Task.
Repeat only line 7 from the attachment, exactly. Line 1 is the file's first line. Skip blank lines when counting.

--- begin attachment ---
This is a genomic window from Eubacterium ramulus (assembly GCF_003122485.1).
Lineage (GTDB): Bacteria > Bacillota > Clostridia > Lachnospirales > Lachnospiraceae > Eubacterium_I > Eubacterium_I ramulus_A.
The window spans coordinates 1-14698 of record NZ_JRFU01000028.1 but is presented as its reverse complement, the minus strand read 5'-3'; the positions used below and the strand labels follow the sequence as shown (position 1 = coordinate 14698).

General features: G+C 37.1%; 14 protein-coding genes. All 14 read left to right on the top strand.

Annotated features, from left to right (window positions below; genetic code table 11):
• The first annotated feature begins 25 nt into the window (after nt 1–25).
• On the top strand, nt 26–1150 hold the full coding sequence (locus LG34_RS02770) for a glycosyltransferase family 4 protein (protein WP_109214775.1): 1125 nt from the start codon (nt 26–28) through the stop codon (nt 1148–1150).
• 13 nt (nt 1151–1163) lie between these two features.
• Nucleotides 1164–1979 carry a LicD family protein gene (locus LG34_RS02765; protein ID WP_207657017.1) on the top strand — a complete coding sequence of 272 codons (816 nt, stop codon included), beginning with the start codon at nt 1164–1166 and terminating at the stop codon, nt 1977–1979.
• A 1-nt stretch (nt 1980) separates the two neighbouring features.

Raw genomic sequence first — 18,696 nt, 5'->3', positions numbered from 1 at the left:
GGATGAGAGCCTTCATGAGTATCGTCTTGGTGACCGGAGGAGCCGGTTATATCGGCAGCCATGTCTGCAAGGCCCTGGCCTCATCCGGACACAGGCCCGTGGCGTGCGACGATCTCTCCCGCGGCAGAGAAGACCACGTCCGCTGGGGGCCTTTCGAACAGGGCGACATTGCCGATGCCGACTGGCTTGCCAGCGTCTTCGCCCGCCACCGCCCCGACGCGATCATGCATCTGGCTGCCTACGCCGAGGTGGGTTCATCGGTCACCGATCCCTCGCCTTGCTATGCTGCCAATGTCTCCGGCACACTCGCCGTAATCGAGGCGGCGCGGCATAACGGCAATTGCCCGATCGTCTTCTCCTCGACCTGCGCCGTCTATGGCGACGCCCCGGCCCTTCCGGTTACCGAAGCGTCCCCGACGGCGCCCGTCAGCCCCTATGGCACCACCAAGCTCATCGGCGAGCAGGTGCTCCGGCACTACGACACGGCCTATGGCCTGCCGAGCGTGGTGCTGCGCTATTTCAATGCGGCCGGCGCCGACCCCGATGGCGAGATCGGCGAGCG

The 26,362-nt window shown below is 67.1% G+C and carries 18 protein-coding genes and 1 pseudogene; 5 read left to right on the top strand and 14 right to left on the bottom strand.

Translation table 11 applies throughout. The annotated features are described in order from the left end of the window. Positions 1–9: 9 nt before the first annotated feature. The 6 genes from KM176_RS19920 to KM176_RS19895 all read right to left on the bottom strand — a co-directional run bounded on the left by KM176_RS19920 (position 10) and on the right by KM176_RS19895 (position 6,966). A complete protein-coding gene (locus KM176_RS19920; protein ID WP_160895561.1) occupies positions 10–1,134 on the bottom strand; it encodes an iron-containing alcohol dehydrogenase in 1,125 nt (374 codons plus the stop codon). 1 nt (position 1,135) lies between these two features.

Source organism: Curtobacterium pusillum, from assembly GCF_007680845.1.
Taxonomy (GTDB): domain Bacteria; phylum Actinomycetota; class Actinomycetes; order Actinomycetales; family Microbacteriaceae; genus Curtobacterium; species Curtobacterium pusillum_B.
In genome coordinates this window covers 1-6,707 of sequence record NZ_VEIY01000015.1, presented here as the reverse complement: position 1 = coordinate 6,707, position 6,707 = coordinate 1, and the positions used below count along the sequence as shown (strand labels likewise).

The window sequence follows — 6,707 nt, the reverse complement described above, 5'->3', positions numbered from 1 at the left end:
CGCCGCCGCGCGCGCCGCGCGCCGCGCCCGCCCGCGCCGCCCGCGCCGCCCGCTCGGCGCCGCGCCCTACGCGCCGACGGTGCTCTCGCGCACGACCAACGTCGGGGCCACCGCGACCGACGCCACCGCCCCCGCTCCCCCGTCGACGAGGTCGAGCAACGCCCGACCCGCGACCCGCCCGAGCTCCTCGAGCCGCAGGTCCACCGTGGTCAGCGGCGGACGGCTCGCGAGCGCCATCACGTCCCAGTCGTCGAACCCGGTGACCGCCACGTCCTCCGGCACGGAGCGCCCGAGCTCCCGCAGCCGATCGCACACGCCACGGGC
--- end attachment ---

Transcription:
• On the top strand, nt 26–1150 hold the full coding sequence (locus LG34_RS02770) for a glycosyltransferase family 4 protein (protein WP_109214775.1): 1125 nt from the start codon (nt 26–28) through the stop codon (nt 1148–1150).